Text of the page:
ah - well, if you've got the exact measurements, determining the volume is trivial. Your chocolate supplier isn't likely to have the densities for all their chocolates measured, and you can ask them to do it, which they will if they have time, or they'll make time if you're a large enough customer. If precision is important to you, remember that specifications have a range (ie fat is normally +/-1% on industrial chocolates) - so that range will result in a range of densities as well.

If you want to do the density yourself, you'll need a graduated cylinder and a scale - density is simply mass over volume - so fill your cylinder (on the scale) to 100ml of chocolate and read it's mass. D = m/v. The reading on the scale divided by 100 (the mls you used for the reading), and you've got a density calculation. Obviously if your scale is not calibrated, if you're not accurate in filling the cylinder, or if your chocolate temps are all over the place, it will impact your calculations.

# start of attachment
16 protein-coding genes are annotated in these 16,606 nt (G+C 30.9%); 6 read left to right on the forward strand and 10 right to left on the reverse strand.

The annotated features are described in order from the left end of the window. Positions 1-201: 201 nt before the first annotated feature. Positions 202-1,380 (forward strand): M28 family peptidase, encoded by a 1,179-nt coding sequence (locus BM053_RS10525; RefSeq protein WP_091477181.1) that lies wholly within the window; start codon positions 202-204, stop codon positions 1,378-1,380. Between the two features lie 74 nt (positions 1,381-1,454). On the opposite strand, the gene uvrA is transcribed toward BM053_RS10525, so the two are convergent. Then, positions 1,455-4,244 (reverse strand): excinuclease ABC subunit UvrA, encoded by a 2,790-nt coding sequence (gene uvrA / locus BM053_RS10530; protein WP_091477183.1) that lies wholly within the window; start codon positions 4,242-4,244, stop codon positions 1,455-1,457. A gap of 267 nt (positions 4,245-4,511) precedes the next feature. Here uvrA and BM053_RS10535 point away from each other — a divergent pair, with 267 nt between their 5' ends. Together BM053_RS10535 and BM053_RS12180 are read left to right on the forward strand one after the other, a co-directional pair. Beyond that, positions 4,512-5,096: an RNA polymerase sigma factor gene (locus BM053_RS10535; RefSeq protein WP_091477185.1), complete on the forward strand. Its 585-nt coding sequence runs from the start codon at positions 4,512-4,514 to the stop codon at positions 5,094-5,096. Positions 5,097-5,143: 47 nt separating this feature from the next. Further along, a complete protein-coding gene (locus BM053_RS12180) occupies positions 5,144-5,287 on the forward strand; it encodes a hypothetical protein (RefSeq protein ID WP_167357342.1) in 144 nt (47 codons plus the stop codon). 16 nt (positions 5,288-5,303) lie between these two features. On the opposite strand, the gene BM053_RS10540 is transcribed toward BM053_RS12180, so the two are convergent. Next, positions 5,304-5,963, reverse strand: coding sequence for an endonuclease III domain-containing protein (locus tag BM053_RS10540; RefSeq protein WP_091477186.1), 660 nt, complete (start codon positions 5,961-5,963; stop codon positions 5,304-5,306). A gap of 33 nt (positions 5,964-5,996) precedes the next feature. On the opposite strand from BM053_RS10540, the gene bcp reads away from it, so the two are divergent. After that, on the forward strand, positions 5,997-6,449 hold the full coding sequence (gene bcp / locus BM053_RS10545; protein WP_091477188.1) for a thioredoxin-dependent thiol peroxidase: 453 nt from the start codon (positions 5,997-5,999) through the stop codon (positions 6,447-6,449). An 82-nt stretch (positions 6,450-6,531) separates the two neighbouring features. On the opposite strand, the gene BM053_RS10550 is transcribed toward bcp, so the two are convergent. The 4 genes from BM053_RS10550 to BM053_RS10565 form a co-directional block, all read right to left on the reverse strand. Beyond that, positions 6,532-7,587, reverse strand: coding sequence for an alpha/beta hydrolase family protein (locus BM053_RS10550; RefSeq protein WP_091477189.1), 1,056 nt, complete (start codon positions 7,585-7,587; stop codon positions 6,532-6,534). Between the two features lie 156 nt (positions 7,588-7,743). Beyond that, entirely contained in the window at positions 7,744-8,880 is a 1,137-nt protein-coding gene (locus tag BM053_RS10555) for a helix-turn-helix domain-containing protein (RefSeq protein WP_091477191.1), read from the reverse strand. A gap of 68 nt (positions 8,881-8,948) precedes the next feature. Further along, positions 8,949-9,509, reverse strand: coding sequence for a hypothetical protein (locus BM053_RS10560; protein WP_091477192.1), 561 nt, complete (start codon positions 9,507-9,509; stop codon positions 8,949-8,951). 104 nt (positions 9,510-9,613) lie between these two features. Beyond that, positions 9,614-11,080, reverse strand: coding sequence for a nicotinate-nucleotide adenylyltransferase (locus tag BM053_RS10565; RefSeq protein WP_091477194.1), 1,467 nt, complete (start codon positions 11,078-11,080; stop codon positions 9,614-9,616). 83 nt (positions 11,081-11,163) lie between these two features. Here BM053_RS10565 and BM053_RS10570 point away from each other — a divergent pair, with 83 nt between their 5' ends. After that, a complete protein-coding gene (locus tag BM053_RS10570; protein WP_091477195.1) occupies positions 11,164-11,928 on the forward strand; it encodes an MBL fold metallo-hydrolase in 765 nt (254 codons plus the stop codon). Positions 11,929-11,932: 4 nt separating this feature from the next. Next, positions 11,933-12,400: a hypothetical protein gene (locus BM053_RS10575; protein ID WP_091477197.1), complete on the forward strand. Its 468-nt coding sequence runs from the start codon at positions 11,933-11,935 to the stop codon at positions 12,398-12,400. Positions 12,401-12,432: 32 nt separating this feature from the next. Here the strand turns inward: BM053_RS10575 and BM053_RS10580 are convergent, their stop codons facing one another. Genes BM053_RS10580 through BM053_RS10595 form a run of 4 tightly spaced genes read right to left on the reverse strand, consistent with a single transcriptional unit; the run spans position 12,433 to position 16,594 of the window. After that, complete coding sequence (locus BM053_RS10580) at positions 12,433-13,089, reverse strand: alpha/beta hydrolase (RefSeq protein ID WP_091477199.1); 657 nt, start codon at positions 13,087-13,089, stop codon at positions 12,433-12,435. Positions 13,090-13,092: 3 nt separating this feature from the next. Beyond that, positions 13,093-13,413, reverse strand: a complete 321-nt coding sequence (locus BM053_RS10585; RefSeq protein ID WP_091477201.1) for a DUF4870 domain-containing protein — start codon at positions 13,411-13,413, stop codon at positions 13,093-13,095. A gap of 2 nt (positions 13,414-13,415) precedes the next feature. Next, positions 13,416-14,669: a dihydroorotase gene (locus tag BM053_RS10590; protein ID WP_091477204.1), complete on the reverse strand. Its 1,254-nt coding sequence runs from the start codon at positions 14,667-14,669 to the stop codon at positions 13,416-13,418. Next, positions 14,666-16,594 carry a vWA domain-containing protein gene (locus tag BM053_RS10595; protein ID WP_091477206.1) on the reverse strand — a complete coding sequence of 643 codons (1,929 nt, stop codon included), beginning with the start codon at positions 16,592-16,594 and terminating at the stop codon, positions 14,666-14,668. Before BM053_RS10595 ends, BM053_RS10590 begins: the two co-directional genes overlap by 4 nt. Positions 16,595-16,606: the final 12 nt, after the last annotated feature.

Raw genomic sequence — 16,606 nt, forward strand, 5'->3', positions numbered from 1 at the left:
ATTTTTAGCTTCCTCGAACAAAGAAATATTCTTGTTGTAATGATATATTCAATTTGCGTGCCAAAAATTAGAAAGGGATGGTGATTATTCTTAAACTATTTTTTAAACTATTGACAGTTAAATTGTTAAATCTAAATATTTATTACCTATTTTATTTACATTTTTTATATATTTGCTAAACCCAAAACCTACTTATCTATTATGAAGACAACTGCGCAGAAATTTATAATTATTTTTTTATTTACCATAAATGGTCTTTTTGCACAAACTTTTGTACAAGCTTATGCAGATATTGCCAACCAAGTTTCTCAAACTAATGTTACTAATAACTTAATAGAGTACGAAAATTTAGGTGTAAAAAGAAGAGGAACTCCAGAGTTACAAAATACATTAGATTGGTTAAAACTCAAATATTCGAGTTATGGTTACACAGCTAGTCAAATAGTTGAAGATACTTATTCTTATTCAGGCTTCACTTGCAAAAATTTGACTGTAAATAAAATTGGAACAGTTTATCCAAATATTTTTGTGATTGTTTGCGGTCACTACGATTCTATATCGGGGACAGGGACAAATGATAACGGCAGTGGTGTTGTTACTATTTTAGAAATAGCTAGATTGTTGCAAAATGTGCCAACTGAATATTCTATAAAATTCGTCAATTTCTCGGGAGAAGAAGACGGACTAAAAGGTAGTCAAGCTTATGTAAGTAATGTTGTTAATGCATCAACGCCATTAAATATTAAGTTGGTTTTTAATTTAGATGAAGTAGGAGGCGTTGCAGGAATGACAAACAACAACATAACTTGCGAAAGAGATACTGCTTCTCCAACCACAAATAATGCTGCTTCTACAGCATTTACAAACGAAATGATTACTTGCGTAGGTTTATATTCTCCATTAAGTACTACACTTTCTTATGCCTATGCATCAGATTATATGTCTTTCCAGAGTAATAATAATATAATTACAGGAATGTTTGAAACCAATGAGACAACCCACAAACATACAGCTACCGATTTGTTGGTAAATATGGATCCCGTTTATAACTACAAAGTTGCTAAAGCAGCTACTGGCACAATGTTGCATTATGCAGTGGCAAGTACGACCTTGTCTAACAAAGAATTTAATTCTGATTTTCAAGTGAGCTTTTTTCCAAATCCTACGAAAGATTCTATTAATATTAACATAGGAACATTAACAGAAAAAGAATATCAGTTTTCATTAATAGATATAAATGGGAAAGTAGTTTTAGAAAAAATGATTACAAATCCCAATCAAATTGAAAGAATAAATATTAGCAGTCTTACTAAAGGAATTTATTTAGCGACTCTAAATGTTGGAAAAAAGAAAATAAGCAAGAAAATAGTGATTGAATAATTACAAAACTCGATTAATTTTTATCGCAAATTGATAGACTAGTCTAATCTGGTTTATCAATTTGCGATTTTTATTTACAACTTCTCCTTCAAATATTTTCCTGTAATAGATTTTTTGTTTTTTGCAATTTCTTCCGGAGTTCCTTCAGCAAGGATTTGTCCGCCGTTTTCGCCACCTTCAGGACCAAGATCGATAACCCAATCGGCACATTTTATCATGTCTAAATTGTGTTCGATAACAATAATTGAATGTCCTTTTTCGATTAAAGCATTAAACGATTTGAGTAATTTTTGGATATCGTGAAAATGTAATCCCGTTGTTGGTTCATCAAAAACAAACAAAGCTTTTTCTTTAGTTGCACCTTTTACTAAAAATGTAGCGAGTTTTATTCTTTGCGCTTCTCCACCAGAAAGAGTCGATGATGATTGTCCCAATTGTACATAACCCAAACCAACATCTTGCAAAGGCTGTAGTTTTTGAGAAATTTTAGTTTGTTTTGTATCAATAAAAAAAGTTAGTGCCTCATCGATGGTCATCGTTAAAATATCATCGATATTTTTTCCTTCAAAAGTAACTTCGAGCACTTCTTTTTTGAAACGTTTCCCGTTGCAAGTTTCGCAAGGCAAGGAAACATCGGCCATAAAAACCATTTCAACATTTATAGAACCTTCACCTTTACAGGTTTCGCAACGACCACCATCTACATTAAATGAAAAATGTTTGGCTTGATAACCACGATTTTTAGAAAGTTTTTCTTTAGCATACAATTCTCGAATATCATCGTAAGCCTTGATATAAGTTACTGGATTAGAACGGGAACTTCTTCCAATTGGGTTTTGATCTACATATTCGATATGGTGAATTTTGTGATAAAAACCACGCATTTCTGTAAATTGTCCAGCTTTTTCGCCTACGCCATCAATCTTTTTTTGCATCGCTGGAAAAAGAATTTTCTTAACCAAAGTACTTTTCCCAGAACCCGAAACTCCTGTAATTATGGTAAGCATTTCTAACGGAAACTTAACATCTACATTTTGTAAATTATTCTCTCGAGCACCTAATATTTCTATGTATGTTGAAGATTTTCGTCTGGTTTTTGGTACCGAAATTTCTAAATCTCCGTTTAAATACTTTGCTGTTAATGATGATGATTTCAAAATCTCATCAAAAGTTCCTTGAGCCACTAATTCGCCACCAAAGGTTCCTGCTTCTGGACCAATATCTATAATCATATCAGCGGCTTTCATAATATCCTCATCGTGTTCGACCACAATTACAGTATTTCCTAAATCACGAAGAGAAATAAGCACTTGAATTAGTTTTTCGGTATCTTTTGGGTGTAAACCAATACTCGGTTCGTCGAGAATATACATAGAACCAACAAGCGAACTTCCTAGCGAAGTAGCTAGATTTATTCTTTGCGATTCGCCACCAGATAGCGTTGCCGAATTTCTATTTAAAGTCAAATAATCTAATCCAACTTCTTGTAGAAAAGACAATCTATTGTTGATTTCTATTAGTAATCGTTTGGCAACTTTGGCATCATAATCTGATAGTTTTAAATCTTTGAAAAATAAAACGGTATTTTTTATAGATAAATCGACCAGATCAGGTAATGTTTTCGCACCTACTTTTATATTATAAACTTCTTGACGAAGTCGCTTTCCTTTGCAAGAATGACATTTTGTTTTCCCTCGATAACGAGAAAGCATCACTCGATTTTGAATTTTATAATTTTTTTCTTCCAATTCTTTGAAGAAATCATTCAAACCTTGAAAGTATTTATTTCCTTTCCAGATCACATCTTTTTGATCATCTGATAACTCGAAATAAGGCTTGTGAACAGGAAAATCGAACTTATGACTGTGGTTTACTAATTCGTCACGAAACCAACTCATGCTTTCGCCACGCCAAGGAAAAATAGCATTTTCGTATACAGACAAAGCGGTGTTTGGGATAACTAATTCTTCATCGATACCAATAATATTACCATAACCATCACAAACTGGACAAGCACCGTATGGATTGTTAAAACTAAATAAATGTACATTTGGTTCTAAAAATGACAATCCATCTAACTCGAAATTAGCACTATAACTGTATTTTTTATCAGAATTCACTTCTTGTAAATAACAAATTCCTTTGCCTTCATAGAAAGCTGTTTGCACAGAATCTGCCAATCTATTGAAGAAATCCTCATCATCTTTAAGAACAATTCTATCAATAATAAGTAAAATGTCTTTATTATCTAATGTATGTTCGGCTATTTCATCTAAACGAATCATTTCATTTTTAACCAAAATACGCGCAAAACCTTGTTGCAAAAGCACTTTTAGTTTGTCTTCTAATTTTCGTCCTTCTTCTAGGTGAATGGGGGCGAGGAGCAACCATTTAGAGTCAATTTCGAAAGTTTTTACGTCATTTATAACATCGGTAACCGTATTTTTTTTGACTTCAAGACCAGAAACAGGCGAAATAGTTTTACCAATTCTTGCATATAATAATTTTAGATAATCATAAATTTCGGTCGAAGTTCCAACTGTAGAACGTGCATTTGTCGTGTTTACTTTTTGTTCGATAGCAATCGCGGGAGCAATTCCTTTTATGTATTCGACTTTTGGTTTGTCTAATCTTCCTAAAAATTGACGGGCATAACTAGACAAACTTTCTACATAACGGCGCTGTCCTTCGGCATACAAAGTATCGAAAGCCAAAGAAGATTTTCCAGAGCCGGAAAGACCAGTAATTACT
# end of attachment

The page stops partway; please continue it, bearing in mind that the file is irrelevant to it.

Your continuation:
Once you've got your volume of your cavity - simply multiply that by your density, and you've got the grams/unit of measure. Be sure not to mix your units of measure between your cavity volume calculations and density calculations (ie don't use both inches and centimeters, for example - one or the other)